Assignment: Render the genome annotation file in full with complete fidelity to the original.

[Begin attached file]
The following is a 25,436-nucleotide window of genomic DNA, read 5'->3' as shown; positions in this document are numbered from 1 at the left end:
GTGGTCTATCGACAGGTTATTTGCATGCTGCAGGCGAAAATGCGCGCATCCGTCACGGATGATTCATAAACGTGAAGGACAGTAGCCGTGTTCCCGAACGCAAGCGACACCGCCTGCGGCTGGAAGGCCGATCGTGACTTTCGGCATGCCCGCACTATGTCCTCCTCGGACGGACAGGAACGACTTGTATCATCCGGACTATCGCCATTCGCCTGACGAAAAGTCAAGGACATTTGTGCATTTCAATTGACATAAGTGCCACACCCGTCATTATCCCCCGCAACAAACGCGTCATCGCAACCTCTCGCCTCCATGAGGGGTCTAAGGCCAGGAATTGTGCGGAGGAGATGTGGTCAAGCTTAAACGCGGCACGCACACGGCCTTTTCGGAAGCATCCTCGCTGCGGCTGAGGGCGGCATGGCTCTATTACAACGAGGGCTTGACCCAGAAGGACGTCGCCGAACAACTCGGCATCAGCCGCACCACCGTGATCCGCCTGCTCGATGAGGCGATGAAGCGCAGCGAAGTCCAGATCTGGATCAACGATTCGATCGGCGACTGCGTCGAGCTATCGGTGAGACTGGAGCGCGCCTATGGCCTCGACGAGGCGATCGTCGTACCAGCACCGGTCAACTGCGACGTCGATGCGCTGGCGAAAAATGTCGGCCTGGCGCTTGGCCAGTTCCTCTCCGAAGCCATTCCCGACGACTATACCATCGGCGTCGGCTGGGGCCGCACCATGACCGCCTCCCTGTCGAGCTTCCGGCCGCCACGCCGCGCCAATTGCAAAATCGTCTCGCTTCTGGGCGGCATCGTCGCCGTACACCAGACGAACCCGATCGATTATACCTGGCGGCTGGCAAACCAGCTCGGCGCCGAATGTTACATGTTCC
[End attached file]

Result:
The following is a 25,436-nucleotide window of genomic DNA, read 5'->3' as shown; positions in this document are numbered from 1 at the left end:
GTGGTCTATCGACAGGTTATTTGCATGCTGCAGGCGAAAATGCGCGCATCCGTCACGGATGATTCATAAACGTGAAGGACAGTAGCCGTGTTCCCGAACGCAAGCGACACCGCCTGCGGCTGGAAGGCCGATCGTGACTTTCGGCATGCCCGCACTATGTCCTCCTCGGACGGACAGGAACGACTTGTATCATCCGGACTATCGCCATTCGCCTGACGAAAAGTCAAGGACATTTGTGCATTTCAATTGACATAAGTGCCACACCCGTCATTATCCCCCGCAACAAACGCGTCATCGCAACCTCTCGCCTCCATGAGGGGTCTAAGGCCAGGAATTGTGCGGAGGAGATGTGGTCAAGCTTAAACGCGGCACGCACACGGCCTTTTCGGAAGCATCCTCGCTGCGGCTGAGGGCGGCATGGCTCTATTACAACGAGGGCTTGACCCAGAAGGACGTCGCCGAACAACTCGGCATCAGCCGCACCACCGTGATCCGCCTGCTCGATGAGGCGATGAAGCGCAGCGAAGTCCAGATCTGGATCAACGATTCGATCGGCGACTGCGTCGAGCTATCGGTGAGACTGGAGCGCGCCTATGGCCTCGACGAGGCGATCGTCGTACCAGCACCGGTCAACTGCGACGTCGATGCGCTGGCGAAAAATGTCGGCCTGGCGCTTGGCCAGTTCCTCTCCGAAGCCATTCCCGACGACTATACCATCGGCGTCGGCTGGGGCCGCACCATGACCGCCTCCCTGTCGAGCTTCCGGCCGCCACGCCGCGCCAATTGCAAAATCGTCTCGCTTCTGGGCGGCATCGTCGCCGTACACCAGACGAACCCGATCGATTATACCTGGCGGCTGGCAAACCAGCTCGGCGCCGAATGTTACATGTTCC